How we can prevent Japan–China war

The Australian debate on the Senkaku/Diaoyu dispute is interesting for what it reveals, and what it omits. So far, very few are talking about Australia’s diplomatic strategy—and that’s a big problem. While the best strategy will probably involve elements of military balancing, it’s worth examining Australia’s potential diplomatic role in the peaceful de-escalation of Japan–China tensions. Australian foreign …

ASPI suggests

Here’s our weekly round-up of links and events in the NatSec, defence and strategy world. For those interested in AirSea Battle, Richard A. Bitzinger and Michael Raska have a new RSIS Policy Brief on the …

The South Pacific ‘arc of opportunity’

I’ve previously written on The Strategist that it’s time for Australian policymakers and academics to see the South Pacific as an ‘arc of opportunity’, rather than an ‘arc of instability’ (PDF). That proposal was tested …

Why submarines for Australia?

I would like to reinforce Justin Jones’ recent points on submarines and in doing so take issue with some of the points made by Andrew Davies in his response. I think the unique features a …

Singapore: walking the walk?

This week I attended the inaugural Fullerton Forum in Singapore, hosted by the International Institute of Strategic Studies, who described it as the ‘Sherpa’s meeting’ for the Shangri-La Dialogue at the end of May. The …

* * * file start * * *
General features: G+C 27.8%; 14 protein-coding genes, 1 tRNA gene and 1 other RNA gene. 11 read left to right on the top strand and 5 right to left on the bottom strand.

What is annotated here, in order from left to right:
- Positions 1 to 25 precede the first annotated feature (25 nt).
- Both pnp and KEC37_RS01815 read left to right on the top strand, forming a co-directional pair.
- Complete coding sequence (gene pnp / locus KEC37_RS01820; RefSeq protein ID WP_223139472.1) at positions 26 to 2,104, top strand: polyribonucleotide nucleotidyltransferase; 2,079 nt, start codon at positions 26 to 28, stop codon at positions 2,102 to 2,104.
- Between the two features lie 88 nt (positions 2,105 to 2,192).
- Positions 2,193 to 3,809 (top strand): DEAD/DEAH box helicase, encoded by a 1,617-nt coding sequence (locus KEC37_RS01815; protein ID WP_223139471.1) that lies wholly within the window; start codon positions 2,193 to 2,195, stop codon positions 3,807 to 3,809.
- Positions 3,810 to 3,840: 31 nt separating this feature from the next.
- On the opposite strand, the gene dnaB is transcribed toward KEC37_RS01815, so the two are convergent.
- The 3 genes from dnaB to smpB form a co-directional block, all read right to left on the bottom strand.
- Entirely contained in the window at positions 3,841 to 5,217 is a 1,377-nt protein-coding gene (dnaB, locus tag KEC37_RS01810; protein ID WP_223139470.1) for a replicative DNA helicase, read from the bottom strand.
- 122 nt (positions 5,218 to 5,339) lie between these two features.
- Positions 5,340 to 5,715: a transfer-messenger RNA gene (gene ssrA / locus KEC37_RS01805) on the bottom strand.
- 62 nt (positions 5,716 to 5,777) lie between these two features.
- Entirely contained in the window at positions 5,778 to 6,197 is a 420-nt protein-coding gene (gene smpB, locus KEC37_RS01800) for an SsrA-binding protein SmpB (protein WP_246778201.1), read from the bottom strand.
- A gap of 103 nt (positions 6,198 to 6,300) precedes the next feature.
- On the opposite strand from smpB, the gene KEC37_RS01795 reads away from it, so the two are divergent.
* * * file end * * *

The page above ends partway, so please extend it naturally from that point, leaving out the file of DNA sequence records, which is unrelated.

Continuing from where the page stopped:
Fiji: the perils of appeasement (part II)

I explained yesterday how the fear of driving Fiji into China’s arms has been wrongly used by what I call the ‘appeasement lobby’ as a reason to lessen the isolation of Fiji’s regime. It isn’t …

Fiji: the perils of appeasement

Australian policy on Fiji is shifting to appeasement in ways that will gladden the military regime and sadden Fijians. What might be called the Bainimarama appeasement lobby—broadly speaking a group of academics and journalists who …

Force Structure 103b: all the way with LBJ…

Earlier posts (here, here and here) have looked at force structure from an Australian perspective, but in reality the American alliance dominates all our defence discussions. So our thinking about future force structure alternatives and …

JSF: Four Corners fails the balance test

As a long time follower (and often critic) of the F-35 Joint Strike Fighter program, I sat down to watch last night’s Four Corners episode with great interest. Now I want my 7.1 cents back. …

Insuring the Pacific neighbourhood

Last month Cyclone Evan pummelled Fiji and Samoa, leaving a trail of destruction. This month in the remote Santa Cruz Islands province of the Solomon Islands ten people died in a tsunami triggered by a …

What’s happening to the US defence budget?

Since at least 1950 Australia’s defence policy has been predicated on US military strength. It behoves us, therefore, to keep a close eye on US defence policy. In one sense, recent developments are encouraging. The …

ASPI suggests

There’s been a lot of discussion about escalating tension between China and Japan. Over at East Asia Forum, Sourabh Gupta looks at what an agreement over the Senkaku/Diaoyu Islands might look like. On the same …

Kiwi and kangaroo

The Australian relationship with New Zealand is kindred, yet Kiwi. The kindred yet Kiwi line expresses the reality that the kiss and the kick are the two twinned elements of a deeply intertwined history. These …